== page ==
Geneva: Global Governance, Economic Development, and Human Rights (Summer)

Global governance is a complex and dynamic process through which public, private, and civil society actors having different, and sometimes conflicting, interests and perspectives seek to address common issues and problems. This intensive course critically examines contemporary global governance structures and efforts with a particular focus on achieving economic development that is environmentally sound and socially inclusive. Students gain an in-depth understanding of the many different roles that states, inter-governmental organizations, and non-governmental organizations play in global governance in the early parts of the 21st Century.

The course is designed for upper-level undergraduate and graduate students who specialize in international relations, political science, public health, development and environmental studies, and other related fields. It draws on the unparalleled resources of Geneva as a hub of global politics and policy-making. The course combines rigorous coursework and extensive in-class discussions on key governance challenges with field trips to the offices of international organizations working on development, environment, and human security issues as well as topical presentations by professionals located in Geneva and working in international affairs.

The presence of the United Nations, the World Trade Organization, the International Red Cross, and more than 250 other major organizations contribute to the uniqueness of Geneva. Located in the French-speaking part of Switzerland, the population is one-third non-Swiss, making it one of Europe’s most international metropolitan centers. All coursework and field trips will be carried out in English, the common language of Geneva’s multilingual and cosmopolitan community.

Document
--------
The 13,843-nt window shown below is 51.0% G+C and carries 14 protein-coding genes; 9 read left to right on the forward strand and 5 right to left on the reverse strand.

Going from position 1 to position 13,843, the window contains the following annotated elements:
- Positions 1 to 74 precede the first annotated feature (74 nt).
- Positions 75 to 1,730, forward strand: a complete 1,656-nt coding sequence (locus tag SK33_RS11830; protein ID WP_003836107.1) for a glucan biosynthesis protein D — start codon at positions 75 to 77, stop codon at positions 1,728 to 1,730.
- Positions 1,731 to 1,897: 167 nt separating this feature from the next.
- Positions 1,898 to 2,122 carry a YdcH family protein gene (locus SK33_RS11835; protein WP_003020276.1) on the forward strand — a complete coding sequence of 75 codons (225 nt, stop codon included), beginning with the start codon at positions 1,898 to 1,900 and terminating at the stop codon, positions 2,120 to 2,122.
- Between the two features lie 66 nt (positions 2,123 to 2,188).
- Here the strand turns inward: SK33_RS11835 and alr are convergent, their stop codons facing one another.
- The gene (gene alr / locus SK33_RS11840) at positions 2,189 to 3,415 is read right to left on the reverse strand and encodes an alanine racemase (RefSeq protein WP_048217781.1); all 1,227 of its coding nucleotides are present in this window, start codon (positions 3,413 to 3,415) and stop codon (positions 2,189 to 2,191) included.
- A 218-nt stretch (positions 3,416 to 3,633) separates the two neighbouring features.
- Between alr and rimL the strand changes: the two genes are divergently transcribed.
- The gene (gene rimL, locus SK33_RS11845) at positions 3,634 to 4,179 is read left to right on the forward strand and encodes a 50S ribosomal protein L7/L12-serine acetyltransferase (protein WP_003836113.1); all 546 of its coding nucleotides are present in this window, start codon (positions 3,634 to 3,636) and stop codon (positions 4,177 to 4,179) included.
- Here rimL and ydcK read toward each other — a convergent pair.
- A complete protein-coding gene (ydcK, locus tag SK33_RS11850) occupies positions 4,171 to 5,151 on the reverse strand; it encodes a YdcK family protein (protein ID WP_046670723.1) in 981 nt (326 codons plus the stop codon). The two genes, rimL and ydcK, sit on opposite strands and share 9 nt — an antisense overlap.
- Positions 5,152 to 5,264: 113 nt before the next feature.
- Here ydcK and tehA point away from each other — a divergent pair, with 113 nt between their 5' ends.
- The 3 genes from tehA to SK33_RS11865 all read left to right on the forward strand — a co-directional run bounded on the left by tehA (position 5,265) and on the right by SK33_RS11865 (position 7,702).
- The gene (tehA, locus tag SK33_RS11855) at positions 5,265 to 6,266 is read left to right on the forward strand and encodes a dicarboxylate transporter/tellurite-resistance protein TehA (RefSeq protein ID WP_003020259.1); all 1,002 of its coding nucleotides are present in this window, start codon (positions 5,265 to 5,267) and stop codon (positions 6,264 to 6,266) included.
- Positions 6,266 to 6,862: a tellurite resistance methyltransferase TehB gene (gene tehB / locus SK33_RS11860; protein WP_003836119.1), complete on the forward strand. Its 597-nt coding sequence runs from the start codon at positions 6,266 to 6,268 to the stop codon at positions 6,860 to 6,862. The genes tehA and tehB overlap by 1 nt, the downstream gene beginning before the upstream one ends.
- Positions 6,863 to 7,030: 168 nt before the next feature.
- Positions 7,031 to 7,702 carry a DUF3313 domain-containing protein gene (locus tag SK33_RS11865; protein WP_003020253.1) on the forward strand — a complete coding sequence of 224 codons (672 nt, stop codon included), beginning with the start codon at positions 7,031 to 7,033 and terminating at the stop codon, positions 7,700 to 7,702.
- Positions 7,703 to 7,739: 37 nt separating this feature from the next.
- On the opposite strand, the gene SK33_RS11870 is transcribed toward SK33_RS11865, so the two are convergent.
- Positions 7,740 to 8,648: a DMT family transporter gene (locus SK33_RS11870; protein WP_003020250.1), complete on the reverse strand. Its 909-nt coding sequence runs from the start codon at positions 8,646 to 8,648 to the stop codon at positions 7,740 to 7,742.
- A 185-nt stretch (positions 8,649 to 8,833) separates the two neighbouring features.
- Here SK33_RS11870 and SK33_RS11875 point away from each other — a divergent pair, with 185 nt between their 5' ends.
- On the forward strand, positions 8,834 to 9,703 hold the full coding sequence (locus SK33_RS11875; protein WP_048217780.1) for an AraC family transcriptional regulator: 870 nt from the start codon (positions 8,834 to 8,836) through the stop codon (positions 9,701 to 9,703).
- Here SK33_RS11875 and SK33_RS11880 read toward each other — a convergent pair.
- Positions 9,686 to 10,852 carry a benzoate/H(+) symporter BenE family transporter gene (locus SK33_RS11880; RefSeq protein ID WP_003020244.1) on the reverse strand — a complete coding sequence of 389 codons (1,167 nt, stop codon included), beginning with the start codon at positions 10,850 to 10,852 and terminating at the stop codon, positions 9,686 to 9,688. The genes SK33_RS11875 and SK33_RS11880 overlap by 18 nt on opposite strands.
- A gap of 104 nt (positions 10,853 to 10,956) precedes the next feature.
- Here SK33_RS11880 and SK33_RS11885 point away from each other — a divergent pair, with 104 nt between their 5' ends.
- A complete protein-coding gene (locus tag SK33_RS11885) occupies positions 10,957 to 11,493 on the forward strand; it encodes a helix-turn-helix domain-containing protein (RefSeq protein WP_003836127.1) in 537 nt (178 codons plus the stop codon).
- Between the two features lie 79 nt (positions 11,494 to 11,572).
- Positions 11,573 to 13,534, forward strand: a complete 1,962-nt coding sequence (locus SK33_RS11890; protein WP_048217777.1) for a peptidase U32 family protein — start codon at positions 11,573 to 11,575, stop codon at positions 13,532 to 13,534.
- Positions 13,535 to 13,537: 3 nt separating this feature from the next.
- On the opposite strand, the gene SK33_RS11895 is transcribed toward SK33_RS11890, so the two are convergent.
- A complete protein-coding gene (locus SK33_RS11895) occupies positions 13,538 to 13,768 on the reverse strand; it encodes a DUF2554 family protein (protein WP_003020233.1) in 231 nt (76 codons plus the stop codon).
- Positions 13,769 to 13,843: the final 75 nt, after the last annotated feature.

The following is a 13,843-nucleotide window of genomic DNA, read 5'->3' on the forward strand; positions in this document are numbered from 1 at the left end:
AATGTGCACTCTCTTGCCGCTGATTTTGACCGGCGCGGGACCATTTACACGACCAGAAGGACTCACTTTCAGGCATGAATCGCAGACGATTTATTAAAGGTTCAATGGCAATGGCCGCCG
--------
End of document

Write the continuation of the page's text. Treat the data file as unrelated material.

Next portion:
Program Curriculum

All students enroll in one required course. The course carries four Boston University credits.

All students are required to enroll in this course:

CAS IR 421/GRS IR 621: Global Governance, Economic Development, and Human Rights (4 credits)

(Formerly CAS IP 502.) Examines the roles of international “governing” institutions (the UN, NGOs, etc.) in the development of lower-income countries and the integration of human rights policies into such activities. Includes guest speakers from global organizations such as the WHO and the UN.

For more information, please refer to the course syllabus*.

*Please note that this syllabus is only a draft and may be subject to change.

Program Details

Program Dates
  • Summer Term: Late May to mid June
  • Upon successful completion of the program, students earn four Boston University credits.
  • Geneva Housing: Students are housed in a newly renovated student residence hall centrally located in town.  It is located on a street adjacent to Lake Geneva and only a few blocks from the main classroom/administrative building of the program. The residence is a former hotel which has been renovated to accommodate students in a dormitory-style set-up. Participants of the program are placed in doubles or triples and share bathrooms. Rooms are completely furnished. Wireless Internet access is available throughout the building. A light breakfast is provided each weekday morning. There are also communal kitchens on each floor. Sheets and basic cooking utensils will be provided. Access to public transportation, which extends to all parts of the city, is close to the facility.
Application Deadline
  • Summer Term: March 1 

Download a description of the Geneva: Global Governance, Economic Development, and Human Rights Program.

Program Staff

The Geneva: Global Governance, Economic Development, and Human Rights program is administered by staff in  our Boston and Geneva offices. In Boston, a program manager facilitates the admissions and pre-departure procedures, and maintains contact with students prior to their arrival in Geneva. The Boston Office also houses administrative personnel who are responsible for everyday operations. In Geneva, the staff comprises of a director and administrative, academic, and housing personnel.